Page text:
20. See Jervis, Robert, Why Intelligence Fails: Lessons from the Iranian Revolution and the Iraq War (Ithaca, 2010).

21. Laurence H. Tribe, “Reagan Ignites a Constitutional Crisis,” New York Times, 20 May 1987, A31.

22. Hearings, Senate Select Committee on Secret Military Assistance to Iran and the Nicaraguan Opposition and House Select Committee to Investigate Covert Arms Transactions with Iran, 100th Cong., 1st sess. (1987), Washington, D.C., 159, chaired by Senator Daniel K. Inouye (D-Hawaii) and Representative Lee H. Hamilton (D-Ind.), respectively, and known as the Inouye-Hamilton Committees.

23. Quoted in Malcolm Byrne, Iran-Contra: Reagan’s Scandal and the Unchecked Abuse of Presidential Power (Lawrence, Kans., 2014), 253.

24. When further queried about his misleading answers to lawmakers on the Iran-contra investigative panel, a high-ranking CIA officer replied that he had been “technically correct, [if] specifically evasive” (Hearings, Inouye-Hamilton Committees, 142). An important, if reluctant, witness to the unfolding affair was Secretary of State George Shultz of the Reagan administration. Shultz admonished the vice president at the time, George H.W. Bush, who was aware of the expanding Iran-contra operations, that he ought to exercise greater caution in dealing with the NSC staff plotters. Bush said he would be careful in what he said publicly about their activities, leading Shultz to emphasize to him (according to notes taken by the Secretary’s aide): “You can’t be tech[nically] right, you have to be right” (Byrne, Iran-Contra, 257)—good advice that some in the CIA failed to understand.

25. See Mark Mazzetti and Matt Apuzzo, “C.I.A. Officers Are Cleared in Senate Computer Search,” New York Times, 15 January 2015, A8.

26. See James Risen and Matt Apuzzo, “C.I.A. on Path to Torture, Chose Haste over Analysis,” New York Times, 16 December 2014, A4.

27. McCubbins, Matthew D. and Schwartz, Thomas, “Congressional Oversight Overlooked: Police Patrols and Fire Alarms,” American Journal of Political Science 26 (1984): 165–79.

28. See Byrne, Iran-Contra. Lee Hamilton, HPSCI Chair at the time of the Iran-contra affair, recalls: “They [McFarlane and North] lied to me. So did Elliott Abrams” [an assistant secretary in the State Department also caught up in the Iran-contra scheme], in a remark to Loch K. Johnson during Representative Hamilton’s visit to the University of Georgia, Athens (9 April 2008).

29. See The 9/11 Commission Report: Final Report of the National Commission on Terrorist Attacks Upon the United States (New York, 2004).

30. See Johnson, Threat on the Horizon, 123–24.

31. Johnson, Loch K., “A Framework for Strengthening U.S. Intelligence,” Yale Journal of International Affairs 2 (February 2006): 116–31.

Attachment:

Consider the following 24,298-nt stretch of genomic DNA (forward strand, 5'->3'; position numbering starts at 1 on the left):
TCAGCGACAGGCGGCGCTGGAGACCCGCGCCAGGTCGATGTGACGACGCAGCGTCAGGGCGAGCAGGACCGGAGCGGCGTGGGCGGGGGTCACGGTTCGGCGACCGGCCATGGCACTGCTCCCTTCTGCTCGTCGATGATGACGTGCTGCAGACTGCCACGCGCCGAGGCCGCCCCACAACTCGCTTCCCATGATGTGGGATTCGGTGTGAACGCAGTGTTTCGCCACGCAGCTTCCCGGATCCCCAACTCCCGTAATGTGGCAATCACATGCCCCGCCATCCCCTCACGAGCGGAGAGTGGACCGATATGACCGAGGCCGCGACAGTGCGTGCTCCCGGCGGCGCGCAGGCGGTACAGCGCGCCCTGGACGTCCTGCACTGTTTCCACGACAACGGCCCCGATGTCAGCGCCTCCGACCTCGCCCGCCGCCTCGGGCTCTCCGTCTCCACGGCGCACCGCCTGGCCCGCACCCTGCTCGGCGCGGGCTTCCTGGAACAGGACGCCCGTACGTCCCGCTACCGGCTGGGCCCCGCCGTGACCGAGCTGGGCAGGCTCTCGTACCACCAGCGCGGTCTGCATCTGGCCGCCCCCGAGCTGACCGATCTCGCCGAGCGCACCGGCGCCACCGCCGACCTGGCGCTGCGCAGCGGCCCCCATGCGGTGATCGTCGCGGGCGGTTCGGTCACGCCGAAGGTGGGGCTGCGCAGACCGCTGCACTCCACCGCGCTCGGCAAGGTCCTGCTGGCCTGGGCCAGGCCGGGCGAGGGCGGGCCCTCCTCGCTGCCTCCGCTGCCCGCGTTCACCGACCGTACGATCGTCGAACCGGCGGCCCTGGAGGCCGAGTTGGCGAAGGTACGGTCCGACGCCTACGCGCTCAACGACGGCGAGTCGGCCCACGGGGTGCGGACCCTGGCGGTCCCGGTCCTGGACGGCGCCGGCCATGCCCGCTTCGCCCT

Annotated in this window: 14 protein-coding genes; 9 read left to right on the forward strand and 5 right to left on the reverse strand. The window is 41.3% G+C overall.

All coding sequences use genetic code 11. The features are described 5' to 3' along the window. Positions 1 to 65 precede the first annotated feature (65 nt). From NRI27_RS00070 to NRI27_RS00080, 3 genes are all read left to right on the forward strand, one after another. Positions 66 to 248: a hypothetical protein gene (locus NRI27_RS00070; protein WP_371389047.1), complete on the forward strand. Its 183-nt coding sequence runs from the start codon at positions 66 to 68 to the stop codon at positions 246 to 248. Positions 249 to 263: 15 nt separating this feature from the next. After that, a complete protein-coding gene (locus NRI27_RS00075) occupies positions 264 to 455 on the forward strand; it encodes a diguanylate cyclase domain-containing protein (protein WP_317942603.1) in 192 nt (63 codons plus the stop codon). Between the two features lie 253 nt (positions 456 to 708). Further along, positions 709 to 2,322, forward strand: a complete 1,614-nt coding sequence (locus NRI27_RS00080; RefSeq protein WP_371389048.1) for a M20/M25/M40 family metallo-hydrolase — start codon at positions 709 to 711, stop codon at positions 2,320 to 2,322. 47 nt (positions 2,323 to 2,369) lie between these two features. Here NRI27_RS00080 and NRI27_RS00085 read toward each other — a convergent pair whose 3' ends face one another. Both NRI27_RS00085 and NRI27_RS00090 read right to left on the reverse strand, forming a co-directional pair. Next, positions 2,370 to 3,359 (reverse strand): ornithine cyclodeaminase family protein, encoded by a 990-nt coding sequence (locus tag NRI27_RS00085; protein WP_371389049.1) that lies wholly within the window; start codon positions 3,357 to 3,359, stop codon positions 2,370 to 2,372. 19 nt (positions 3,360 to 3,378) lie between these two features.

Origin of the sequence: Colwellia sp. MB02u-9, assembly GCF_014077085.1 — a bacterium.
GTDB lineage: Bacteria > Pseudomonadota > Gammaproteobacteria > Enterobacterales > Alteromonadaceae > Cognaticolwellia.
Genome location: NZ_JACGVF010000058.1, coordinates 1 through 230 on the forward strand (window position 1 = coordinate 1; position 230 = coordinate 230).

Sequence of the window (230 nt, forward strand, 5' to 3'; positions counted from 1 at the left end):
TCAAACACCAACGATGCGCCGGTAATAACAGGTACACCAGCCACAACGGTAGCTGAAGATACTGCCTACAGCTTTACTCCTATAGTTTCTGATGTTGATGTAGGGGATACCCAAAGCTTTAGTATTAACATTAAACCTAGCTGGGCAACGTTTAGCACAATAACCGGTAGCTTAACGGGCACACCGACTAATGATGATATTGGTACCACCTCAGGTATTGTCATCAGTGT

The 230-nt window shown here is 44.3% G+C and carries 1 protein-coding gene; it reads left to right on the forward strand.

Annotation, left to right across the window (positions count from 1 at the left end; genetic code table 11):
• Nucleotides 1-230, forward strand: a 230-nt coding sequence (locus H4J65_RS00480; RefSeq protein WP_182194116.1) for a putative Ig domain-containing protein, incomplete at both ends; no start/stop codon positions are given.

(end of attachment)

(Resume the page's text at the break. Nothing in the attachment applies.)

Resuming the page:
32. Pilar, Paul R., Intelligence and U.S. Foreign Policy: Iraq, 9/11, and Misguided Reform (New York, 2009).

33. James Risen and Eric Lichtblau, “Bush Lets U.S. Spy on Callers Without Courts,” New York Times, 16 December 2005, A1.

34. On the Huston Plan, see Johnson, America’s Secret Power, chap. 7; and Loch K. Johnson, “National Security, Civil Liberties, and the Collection of Intelligence: A Report on the Huston Plan,” in Supplementary Detailed Staff Reports on Intelligence and the Rights of Americans, Select Committee to Study Governmental Operations with Respect to Intelligence Activities, Book III, U.S. Senate (23 April 1976), 921–86.

35. These subjects are discussed in depth in the Church Committee’s Final Report.

36. David Ignatius, “The Senate’s CIA Report Is a Necessary Public Accounting,” Washington Post, 11 December 2014, A18.

37. See note 23. For other illustrations, see Byrne, Iran-Contra, as well as Cohen, William S. and Mitchell, George, Men of Zeal: A Candid Inside Story of the Iran-Contra Hearings (New York, 1988); Johnson, Threat on the Horizon; and the Report of the Congressional Committees Investigating the Iran-Contra Affairs (the Inouye-Hamilton Committees).

38. See Johnson, Loch K., ed., “An INS Special Forum: Implications of the Snowden Leaks,” Intelligence and National Security 29 (December 2014): 793810; and Bendix, William and Quirk, Paul J., “Secrecy and Negligence: How Congress Lost Control of Domestic Surveillance,” Issues in Governance Studies 68, Brookings Institution (2 March 2015): 119.

39. See Mazzetti, Mark, The Way of the Knife: The CIA, A Secret Army, and a War at the Ends of the Earth (New York, 2013).

40. Johnson, Season of Inquiry.

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Journal of Policy History